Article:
The COVID-19 pandemic, combined with the problem of climate change, has become a warning to humanity.
Against the backdrop of the coronavirus pandemic, many have already forgotten what a “normal life” is. The sheer scale of suffering from COVID-19, the injustice and danger the pandemic has revealed, and the promise of innovation mean that 2020 will be remembered as the year when everything changed, writes The Economist.
Pandemics are once-in-a-century events. SARS-COV-2 has been detected in more than 70 million people and the virus may have infected another 500 million or more people who have not been tested or even aware of their disease.
This led to about 1.6 million deaths being reported; hundreds of thousands were left out of the official statistics. Millions of survivors, having to contend with exhaustion and problems left behind by the disease. The world economy has declined considerably, the greatest decline since World War II. From the ashes of all this misery will emerge a sense that life is not worth wasting.
One reason to expect change is that COVID-19 served as a warning. The 80 billion animals slaughtered each year for food and fur are true carriers of viruses and bacteria that turn into deadly pathogens for humans every ten years. This year has vividly demonstrated this cause-and-effect relationship.
The COVID-19 pandemic combined with climate change has been a warning to humanity. Like the pandemic, climate change ignores populist objections but causes global disruption, and over time the consequences could become even more fatal if neglected in the future.
Another reason to expect change is that the pandemic has emphasized injustice. Many children lost the opportunity to learn, some even went hungry. School graduates saw their prospects for the future recede. Many people became victims of loneliness or violence at home. Migrant workers were kicked out of their jobs, and they “drove” sickness home. Racial tensions also grew. As the world struggled to adapt to the new conditions, lawlessness only worsened.
The UN predicts that the pandemic could force more than 200 million people into extreme poverty. Their plight would be exacerbated by authoritarians and would-be tyrants who used the virus to increase their power.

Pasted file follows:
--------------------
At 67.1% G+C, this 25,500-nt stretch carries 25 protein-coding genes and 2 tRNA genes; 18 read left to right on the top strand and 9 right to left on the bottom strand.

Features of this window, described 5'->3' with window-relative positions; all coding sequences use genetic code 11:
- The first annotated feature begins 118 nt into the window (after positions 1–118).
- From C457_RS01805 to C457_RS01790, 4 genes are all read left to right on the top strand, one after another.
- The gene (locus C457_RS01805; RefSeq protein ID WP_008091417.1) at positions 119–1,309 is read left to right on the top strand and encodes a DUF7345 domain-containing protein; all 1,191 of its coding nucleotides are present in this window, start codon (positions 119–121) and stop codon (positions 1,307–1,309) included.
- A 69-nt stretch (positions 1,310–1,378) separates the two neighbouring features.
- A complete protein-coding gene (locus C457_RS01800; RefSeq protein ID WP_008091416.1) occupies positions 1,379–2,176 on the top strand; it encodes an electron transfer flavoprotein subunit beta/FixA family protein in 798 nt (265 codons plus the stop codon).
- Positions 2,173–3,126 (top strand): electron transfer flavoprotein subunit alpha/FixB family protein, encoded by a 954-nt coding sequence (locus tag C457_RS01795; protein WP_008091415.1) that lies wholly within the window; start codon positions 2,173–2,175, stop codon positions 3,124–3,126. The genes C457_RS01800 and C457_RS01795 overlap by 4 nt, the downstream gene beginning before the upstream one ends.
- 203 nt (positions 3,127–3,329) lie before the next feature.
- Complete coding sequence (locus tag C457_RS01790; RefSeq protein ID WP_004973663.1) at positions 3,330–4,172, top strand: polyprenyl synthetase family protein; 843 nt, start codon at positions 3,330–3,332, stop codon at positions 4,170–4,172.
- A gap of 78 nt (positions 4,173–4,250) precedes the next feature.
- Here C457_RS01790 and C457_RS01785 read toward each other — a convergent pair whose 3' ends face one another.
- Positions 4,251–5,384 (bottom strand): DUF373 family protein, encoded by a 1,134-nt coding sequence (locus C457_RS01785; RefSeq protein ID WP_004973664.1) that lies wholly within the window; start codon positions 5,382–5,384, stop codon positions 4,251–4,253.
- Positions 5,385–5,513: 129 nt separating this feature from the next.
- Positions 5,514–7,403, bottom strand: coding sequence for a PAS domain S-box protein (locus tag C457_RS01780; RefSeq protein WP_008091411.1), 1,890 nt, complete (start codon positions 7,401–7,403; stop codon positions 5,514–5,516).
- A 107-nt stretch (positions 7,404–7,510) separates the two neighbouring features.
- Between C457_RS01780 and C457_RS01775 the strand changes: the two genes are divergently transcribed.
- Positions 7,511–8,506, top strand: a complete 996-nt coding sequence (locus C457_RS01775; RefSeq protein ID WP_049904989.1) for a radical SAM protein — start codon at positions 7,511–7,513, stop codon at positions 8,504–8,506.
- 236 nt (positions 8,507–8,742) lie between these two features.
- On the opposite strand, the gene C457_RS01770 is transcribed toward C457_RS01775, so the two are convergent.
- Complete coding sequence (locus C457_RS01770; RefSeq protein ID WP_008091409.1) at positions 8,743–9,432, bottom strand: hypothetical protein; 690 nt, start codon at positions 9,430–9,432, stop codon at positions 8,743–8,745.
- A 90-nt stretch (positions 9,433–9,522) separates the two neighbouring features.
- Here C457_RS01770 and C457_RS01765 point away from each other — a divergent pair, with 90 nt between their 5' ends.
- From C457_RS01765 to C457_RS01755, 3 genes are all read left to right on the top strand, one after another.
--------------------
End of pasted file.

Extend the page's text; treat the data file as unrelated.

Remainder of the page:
Perhaps this is why pandemics in the past have led to social upheaval. The IMF looked at 133 countries from 2001-2018 and found that “unrest” usually escalated about 14 months from the onset of the disease, and peaked after 24 months. The greater the inequality in society, the greater the upheaval. Indeed, the IMF warns of a vicious cycle in which protest only increases hardship, which in turn fuels protest.
COVID-19 didn’t just trigger the need for change, it also points the way forward. This is partly because the pandemic has served as a driver of innovation. Under quarantine, e-commerce increased dramatically. As people worked from home, subway fare declined. In a critically short period, a lot of companies went on an experiment by sending their workers to work remotely.
However, most of the changes are now in their infancy. That said, the pandemic is proof that change is possible even in conservative industries such as health care.
Fueled by cheap capital and new technologies, including artificial intelligence and perhaps quantum computing, innovation will come in a variety of areas.
Further technological advances in renewable energy are a vital step toward replacing fossil fuels.
The coronavirus also revealed something profound about how society should relate to knowledge. Chinese scientists consistently analyzed the SARS-COV-2 genome over several weeks and shared the information with the world. The new vaccines that have emerged as a result are just one stop in the progression. It’s a great demonstration of what science can accomplish.
Also, the pandemic has led to innovative governments. Countries that can afford it – have stifled inequality by spending huge amounts of money to fight COVID-19.
Many people who are forced to comply with quarantine conditions ask themselves what is most important in life. Governments should take this as inspiration, focusing on policies that promote individual dignity, self-confidence, and civic pride. They must change welfare and education, and take on the role of a lasting force to open new frontiers for citizens. Something good can also come from the misery of the pandemic era. Change must include a new social order, the publication concludes.